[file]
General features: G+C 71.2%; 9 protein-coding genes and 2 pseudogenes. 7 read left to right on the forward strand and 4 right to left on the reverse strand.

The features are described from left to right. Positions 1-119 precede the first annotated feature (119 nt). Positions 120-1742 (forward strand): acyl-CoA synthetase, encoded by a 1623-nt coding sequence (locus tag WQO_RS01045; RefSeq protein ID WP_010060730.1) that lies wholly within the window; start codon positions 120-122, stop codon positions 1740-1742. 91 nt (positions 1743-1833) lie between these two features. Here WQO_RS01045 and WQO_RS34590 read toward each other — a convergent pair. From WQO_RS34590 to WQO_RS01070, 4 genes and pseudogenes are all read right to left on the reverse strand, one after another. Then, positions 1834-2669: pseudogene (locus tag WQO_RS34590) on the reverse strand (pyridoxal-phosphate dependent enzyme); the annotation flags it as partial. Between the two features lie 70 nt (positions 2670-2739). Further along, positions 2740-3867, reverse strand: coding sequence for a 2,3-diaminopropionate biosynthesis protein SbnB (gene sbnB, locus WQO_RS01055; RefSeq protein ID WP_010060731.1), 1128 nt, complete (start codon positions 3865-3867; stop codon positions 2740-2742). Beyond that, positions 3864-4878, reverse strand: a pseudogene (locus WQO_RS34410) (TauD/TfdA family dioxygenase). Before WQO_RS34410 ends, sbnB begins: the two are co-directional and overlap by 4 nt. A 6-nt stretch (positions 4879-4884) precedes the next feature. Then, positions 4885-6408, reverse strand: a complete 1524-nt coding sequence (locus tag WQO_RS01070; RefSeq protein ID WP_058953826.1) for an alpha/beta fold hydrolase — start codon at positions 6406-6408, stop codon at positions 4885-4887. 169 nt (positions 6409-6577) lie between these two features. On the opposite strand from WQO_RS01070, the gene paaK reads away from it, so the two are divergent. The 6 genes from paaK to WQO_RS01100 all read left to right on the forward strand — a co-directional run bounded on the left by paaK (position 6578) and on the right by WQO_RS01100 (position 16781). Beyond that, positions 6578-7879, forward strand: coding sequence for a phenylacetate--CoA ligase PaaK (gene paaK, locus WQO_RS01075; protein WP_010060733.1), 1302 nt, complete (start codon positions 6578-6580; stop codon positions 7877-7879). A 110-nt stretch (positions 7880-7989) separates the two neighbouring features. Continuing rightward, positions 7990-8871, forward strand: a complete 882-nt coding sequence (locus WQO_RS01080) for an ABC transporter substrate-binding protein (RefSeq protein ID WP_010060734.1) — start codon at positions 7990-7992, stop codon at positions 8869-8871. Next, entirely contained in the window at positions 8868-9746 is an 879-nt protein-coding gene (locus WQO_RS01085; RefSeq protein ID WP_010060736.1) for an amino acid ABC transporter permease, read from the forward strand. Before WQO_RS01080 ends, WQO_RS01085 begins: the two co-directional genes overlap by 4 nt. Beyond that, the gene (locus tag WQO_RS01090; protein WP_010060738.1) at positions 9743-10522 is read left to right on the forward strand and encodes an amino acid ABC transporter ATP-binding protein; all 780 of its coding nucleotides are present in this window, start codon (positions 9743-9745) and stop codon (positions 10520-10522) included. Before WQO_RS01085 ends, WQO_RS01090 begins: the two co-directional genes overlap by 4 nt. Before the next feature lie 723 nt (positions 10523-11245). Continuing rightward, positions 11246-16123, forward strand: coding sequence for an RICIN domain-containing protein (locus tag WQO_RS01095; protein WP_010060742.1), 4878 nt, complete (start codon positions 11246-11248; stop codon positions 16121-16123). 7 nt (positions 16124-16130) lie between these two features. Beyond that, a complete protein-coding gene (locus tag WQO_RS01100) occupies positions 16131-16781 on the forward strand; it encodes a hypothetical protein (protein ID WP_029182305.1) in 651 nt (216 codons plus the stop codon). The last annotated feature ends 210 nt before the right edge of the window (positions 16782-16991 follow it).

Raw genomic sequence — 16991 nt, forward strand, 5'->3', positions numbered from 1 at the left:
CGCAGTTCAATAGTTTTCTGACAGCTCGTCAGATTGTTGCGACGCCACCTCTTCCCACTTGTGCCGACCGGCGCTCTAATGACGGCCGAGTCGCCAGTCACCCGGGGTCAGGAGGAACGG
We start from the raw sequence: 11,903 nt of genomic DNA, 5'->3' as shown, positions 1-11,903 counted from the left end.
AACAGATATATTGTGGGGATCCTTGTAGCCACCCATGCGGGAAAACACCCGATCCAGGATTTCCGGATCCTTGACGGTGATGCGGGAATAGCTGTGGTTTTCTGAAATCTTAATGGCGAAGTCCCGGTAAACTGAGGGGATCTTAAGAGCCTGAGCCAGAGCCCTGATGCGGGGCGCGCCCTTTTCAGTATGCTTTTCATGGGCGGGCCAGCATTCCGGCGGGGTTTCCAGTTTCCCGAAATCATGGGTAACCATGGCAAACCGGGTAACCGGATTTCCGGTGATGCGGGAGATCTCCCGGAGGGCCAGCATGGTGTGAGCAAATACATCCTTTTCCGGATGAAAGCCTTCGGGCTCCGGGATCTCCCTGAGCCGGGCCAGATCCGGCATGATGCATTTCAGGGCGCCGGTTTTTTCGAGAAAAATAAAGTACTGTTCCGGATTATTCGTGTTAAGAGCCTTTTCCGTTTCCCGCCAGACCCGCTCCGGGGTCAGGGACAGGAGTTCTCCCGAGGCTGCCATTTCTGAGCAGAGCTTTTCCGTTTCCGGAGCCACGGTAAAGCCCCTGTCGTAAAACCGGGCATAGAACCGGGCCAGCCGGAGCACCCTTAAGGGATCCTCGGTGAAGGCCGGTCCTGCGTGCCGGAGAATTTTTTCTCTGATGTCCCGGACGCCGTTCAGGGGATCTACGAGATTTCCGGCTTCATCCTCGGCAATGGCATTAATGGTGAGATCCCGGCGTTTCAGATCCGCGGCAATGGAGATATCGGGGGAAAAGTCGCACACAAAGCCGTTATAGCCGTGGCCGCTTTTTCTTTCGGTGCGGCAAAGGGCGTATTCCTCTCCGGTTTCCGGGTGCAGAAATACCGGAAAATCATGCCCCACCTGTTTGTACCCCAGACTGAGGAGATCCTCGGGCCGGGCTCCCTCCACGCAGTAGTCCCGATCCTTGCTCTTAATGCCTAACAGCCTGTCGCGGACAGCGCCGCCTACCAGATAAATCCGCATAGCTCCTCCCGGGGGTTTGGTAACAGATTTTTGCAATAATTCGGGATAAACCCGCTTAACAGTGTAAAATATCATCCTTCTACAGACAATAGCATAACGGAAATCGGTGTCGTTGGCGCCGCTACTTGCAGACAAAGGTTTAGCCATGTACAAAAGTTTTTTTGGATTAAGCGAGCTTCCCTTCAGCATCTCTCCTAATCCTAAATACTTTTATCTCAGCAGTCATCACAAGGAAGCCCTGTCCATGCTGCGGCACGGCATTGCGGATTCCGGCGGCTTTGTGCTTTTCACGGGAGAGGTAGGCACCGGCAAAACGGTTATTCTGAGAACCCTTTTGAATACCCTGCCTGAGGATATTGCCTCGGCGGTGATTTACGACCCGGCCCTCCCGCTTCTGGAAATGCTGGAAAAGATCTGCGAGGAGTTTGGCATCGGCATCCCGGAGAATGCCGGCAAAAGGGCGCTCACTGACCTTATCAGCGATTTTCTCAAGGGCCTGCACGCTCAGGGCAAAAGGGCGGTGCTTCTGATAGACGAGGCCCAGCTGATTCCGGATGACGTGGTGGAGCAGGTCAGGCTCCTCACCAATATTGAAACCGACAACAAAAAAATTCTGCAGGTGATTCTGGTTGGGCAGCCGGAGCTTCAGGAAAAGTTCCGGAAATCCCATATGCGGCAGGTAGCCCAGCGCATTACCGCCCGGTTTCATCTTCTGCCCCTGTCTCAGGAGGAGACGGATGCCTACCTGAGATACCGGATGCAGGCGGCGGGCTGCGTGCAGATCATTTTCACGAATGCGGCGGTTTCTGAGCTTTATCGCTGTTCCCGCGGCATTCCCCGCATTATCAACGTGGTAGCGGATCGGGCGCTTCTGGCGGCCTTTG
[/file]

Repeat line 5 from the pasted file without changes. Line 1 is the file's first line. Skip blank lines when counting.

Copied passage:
We start from the raw sequence: 11,903 nt of genomic DNA, 5'->3' as shown, positions 1-11,903 counted from the left end.